King and Queen County was created from New Kent County in 1691. The county was named for King William III and Queen Mary II.
The county consists of 326 square miles with 316 square miles being land and 10 miles being water.
King and Queen is one of the tide-water counties of Virginia, lying at its southeastern extremity, only some forty miles from Chesapeake Bay. It adjoins the counties of Caroline, Essex, Middlesex, Gloucester, and King William, being separated from the latter by the Mattapony River. It lies on the northeastern shore of the York and Mattapony Rivers.
Among the earliest settlers of King and Queen County was Roger Shackelford, an emigrant from Old Alresford, Hampshire, England, after which the village of Shacklefords, Virginia, in King and Queen County is named. Shackelford's descendants continued to live in the county, and by the nineteenth century had intermarried with the Taliaferro, Beverley, Thornton and Sears families, among others.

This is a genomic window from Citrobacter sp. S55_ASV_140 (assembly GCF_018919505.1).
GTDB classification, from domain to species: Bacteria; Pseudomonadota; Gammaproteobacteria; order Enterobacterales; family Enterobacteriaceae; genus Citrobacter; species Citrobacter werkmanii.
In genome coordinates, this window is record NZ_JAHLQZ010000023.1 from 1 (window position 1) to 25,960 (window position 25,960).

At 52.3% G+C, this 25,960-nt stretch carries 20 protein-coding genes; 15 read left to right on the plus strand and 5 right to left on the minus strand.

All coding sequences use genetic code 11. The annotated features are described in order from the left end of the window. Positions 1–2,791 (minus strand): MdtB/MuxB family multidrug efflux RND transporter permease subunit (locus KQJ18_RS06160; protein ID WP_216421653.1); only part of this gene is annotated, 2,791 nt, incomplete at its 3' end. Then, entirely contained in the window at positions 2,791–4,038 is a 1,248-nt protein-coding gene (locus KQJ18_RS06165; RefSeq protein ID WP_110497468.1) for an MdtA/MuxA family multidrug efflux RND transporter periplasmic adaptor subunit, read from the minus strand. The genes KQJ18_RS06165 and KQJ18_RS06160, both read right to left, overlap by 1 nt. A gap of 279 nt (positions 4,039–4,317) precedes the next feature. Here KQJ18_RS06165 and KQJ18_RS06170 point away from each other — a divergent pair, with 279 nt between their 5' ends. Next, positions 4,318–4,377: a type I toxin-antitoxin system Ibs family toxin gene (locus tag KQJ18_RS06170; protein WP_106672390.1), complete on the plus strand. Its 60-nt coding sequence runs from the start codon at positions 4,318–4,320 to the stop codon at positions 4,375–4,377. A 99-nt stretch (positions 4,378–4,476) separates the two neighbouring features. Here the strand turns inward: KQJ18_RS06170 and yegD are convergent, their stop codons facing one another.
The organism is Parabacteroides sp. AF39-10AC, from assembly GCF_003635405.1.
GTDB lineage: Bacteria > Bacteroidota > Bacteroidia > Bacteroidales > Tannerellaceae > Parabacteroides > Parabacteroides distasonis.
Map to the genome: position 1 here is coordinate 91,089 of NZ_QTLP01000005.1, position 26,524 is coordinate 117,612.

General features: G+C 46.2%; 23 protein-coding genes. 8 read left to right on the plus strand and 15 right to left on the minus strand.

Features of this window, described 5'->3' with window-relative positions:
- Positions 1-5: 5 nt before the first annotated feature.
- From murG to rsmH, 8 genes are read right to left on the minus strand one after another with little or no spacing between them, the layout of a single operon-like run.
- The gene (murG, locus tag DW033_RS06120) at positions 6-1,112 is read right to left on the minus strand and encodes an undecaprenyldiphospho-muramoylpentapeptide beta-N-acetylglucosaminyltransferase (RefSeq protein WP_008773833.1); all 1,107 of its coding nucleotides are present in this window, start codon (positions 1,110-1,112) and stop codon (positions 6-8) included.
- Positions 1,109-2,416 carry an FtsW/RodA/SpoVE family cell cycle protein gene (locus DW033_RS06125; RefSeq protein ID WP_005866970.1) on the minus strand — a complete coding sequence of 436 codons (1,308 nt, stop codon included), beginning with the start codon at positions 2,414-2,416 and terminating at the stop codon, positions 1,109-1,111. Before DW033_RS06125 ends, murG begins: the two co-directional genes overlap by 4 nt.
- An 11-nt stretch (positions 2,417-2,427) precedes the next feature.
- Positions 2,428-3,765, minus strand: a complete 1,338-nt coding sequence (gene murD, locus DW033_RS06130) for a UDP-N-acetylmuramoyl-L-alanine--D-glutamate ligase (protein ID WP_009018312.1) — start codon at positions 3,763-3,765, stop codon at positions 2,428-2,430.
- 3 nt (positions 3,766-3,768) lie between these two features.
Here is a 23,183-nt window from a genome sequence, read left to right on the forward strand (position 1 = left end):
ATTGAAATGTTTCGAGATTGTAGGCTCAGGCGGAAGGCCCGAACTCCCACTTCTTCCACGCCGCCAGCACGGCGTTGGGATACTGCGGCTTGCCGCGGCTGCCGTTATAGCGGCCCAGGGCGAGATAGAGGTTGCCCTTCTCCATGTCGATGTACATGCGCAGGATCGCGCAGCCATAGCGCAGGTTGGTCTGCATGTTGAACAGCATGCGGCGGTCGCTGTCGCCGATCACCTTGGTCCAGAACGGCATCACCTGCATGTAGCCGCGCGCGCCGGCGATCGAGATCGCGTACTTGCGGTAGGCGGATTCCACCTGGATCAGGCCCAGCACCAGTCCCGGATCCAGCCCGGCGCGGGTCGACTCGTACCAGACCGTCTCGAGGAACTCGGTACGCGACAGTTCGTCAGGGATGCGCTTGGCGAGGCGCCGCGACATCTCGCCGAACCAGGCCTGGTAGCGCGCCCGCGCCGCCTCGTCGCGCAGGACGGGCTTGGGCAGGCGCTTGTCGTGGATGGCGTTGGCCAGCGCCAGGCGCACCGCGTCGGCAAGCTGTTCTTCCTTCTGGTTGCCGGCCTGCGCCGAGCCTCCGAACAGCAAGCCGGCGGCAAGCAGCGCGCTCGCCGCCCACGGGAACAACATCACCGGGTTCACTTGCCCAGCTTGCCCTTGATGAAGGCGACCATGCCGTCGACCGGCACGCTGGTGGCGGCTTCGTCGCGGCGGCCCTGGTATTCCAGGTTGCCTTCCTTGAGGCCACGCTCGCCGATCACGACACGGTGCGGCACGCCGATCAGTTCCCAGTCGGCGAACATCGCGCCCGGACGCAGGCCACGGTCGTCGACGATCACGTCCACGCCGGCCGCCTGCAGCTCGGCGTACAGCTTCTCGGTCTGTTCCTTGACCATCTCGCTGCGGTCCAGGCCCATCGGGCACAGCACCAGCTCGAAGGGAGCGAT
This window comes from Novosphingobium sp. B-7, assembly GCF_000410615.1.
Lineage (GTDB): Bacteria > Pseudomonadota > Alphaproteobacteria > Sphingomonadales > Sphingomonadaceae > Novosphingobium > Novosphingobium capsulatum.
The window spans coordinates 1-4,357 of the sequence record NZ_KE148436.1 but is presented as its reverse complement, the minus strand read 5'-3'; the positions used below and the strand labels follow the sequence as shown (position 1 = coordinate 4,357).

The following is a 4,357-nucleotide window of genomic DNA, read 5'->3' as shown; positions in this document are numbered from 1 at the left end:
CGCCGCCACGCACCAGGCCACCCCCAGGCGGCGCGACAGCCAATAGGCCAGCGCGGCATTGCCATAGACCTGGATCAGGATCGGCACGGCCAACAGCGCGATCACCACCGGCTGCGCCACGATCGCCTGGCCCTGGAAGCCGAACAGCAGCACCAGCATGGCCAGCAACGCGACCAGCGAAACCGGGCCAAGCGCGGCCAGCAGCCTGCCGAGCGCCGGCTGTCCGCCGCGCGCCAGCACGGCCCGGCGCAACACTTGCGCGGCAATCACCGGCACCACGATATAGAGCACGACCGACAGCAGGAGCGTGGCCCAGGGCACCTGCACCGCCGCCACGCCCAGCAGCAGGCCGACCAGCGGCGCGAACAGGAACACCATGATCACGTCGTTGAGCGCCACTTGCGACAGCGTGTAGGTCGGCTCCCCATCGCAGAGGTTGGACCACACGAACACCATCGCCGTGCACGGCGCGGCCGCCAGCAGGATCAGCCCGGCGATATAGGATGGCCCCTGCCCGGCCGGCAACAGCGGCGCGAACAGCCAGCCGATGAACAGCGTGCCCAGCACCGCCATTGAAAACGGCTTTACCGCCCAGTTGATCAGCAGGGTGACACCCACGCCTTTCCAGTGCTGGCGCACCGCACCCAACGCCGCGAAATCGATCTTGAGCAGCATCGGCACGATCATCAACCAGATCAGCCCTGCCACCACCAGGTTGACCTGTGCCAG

The county contains no incorporated towns and is among the more rustic of the counties of Virginia.
King and Queen Court House * Newtown * St. Stephen's Church * Shacklefords